My first seven slat was a 1990 Jeep Wrangler Sport (YJ) with a 2.5L engine and 5-Speed manual transmission (All Jeeps should have a manual transmission, in my opinion). My YJ was $10,000 new, less than a third of what I paid for my JK.
My Dad purchased it new the latter part of 1989, so the “hate” for the YJ from the CJ community was still fresh. The YJ was an AMC design, although Chrysler Corporation got the blame for releasing it, and “ruining” the Jeep. I believe that the YJ started the movement that “The New Jeep” is not a “REAL Jeep” , so now that the JL is on the road, can I finally say that my JK is a REAL Jeep? Even though there were the haters, the CJ drivers still waved, and as a teenager that wasn’t a jock, nor a geek, I felt accepted into the Jeep community.
My YJ was a basic S model, that didn’t even come with a radio. Red with a sand color interior and hard top. I recall that the carpet and roll bar covers were an option. Unfortunately, I lost all of the photos of my YJ, however it looked very similar to the photo below, tiny wheels and all.
While it was a basic model, my YJ was equipped with 4:10 gears, which helped go just fine down the highway, as well as the trail. The YJ was a tremendous improvement over the CJ, with a stiff frame, and soft springs, making for a much more civilized ride over the CJ. I installed lift shackles that actually flattened the spring arc, and gave my YJ an even better ride ironically. And as much hate as there was for the YJ, there was a company that started selling a one-piece fiberglass front clip to give a CJ, the YJ look.
I do have to admit that the YJ had a very “pedestrian” look to it, with the small car tires and space saver spare. After installing the lift shackles, I installed 31″x10.50R15 Goodyear Wrangler AT’s, and those tires made it look like a monster truck compared to stock. Body lifts were still pretty popular, however I never had the urge to do a body lift.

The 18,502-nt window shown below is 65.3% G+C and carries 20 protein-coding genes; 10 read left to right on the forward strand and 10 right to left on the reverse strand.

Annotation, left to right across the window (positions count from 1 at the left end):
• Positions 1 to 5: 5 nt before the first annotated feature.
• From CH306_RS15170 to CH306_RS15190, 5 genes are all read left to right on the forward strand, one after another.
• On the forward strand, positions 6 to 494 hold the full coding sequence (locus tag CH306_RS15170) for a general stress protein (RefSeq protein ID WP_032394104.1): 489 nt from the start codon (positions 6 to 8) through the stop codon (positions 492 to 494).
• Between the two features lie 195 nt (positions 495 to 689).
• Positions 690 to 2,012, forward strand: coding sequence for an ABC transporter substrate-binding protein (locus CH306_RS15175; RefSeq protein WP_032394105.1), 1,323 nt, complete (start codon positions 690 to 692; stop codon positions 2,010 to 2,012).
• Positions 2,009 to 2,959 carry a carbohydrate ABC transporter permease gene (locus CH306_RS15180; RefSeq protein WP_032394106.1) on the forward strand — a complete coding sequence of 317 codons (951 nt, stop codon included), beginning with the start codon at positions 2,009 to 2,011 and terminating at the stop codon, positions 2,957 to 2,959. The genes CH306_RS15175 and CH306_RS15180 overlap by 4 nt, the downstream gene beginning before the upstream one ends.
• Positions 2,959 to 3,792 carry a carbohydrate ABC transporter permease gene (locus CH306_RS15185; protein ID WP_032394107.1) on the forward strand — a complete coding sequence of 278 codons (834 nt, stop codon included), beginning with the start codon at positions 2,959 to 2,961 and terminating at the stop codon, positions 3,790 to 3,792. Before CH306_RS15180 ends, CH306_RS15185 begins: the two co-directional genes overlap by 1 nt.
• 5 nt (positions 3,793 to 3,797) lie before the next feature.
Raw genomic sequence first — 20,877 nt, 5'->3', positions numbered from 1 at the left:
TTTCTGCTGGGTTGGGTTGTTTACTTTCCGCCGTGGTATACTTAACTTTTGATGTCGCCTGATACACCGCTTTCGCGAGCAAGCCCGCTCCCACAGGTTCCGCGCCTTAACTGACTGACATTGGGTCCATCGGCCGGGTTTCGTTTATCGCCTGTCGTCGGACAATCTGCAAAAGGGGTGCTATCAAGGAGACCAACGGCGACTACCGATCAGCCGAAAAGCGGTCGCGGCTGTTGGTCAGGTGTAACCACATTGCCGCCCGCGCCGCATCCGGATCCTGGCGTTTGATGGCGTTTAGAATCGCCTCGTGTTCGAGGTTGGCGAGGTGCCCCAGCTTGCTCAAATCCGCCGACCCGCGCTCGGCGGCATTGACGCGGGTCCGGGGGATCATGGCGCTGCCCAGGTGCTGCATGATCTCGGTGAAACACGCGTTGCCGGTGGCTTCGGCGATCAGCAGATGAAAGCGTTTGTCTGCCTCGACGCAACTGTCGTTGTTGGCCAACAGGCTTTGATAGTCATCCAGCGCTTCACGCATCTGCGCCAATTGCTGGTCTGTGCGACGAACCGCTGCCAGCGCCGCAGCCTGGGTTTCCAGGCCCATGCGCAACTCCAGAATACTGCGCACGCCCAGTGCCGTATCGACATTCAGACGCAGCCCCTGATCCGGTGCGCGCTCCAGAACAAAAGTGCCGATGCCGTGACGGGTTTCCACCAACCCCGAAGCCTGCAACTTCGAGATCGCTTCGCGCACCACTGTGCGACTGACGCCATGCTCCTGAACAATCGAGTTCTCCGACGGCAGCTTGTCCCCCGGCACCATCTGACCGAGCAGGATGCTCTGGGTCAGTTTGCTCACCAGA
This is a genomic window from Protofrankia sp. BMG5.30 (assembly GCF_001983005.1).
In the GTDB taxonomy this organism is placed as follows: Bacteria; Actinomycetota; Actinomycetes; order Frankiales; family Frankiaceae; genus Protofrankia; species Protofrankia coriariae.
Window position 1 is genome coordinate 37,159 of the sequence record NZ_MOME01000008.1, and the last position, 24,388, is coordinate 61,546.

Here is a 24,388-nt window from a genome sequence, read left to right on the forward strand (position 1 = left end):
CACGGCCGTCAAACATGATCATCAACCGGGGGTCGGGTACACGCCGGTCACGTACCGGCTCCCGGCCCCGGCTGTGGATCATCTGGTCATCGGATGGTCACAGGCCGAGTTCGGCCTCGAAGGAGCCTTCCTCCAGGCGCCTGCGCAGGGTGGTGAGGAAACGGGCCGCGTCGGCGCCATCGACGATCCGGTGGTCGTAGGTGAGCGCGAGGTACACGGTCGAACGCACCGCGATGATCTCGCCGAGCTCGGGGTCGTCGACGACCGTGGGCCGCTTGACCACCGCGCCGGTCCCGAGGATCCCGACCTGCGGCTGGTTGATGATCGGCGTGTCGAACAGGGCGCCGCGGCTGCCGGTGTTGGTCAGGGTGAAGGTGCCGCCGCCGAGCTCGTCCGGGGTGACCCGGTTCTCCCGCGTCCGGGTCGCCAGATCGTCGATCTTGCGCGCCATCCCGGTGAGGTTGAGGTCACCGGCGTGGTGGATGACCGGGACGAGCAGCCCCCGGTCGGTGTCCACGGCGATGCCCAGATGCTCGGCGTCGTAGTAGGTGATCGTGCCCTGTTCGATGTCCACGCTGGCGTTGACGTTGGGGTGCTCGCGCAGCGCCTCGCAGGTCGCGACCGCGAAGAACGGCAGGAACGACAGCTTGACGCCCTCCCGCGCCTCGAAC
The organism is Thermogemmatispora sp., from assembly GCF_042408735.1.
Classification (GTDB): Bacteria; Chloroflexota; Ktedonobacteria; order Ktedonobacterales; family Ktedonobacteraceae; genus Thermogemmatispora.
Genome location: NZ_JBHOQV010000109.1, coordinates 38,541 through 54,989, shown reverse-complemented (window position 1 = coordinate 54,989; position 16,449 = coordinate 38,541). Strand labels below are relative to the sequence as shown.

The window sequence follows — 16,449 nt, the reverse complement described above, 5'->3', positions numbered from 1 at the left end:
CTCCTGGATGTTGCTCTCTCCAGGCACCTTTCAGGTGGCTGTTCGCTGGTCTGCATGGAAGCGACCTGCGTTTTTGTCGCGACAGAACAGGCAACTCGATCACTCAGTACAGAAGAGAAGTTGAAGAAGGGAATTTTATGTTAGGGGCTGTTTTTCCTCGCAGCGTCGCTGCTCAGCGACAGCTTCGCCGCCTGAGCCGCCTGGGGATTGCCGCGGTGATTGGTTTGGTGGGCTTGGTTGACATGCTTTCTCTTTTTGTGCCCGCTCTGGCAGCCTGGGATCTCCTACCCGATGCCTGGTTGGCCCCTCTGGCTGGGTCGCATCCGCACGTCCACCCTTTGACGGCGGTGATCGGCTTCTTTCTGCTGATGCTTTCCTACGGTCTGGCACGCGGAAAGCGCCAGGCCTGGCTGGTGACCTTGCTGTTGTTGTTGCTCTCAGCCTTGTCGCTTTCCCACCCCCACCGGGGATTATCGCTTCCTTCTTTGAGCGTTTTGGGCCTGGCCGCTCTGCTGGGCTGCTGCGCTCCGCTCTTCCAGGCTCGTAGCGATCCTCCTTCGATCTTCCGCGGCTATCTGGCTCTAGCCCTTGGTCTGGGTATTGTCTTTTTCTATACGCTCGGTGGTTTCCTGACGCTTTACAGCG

When I first started my off-road Jeep adventures, I thought faster was better. Luckily, I only sheared a couple of pan-hard bar bolts, and bent my seats up a few times, before I learned to slow it down. Hill climbs and jumping was what I enjoyed most with my YJ. I got it airborne a few times with no significant damage, expect for the time that two guys on dirt bikes came over and told me how much air I got on my last jump that landed so smooth, so of course, I had to do it again. The second jump landed hard on the front, my front passenger seat broke towards the middle of the Jeep and my buddy wound up laying in the back seat. Initial inspection after landing didn’t reveal any other damage, until I tried to put the doors back on a few days later. I had tweaked the body, and/or frame and my door strikers were a 1/4″ towards the front of the Jeep, and the doors would not latch. So after removing some shims, and a little beating and banging, I had the doors sealed back up.
I wound up purchasing more aftermarket parts as replacement parts for repair than modification, however my YJ never left me walking home from the trail. There were times I drove home with a slipping clutch that had been submerged when I got stuck in a small pond for a couple of hours, a bent leaf spring that got hung up something in the snow, or on the spacer saver after I shredded one of the 31’s playing in the sand low on air pressure.
I also drove my YJ a bit like a sports car(hey, it was a red convertible), having to replace two clutches before the 70,000 mile mark. Somehow I burned up only the cylinder head gasket between the number two and three cylinders, which was causing really bad gas mileage, which is never good in a Jeep. Not only was gas mileage not great, my YJ had a less than accurate fuel gauge. I recall the Owners Manual instructing you to park the Jeep on a level surface, and turn the ignition key to the On position in order to get an accurate fuel level reading!
My YJ eventually gave up, losing compression in two clylinders. At that time in my young life I didn’t have a lot of extra dollars or sense. I found a buyer for my non-running YJ to give me $4,500, which was a good price considering the overall condition of my YJ at the time.
I took some of the cash and purchased a 1978 Dodge Ramcharger that was lifted, on 35″ tires and tried a big and heavy 4×4 for a while, before coming back to a 1978 CJ-7.
My CJ-7 was short lived before I took a nearly 20-year hiatus from having a Jeep of my own. Now I am a proud owner of a JK, and will highlight my JK, which I can now call a REAL Jeep, in another post.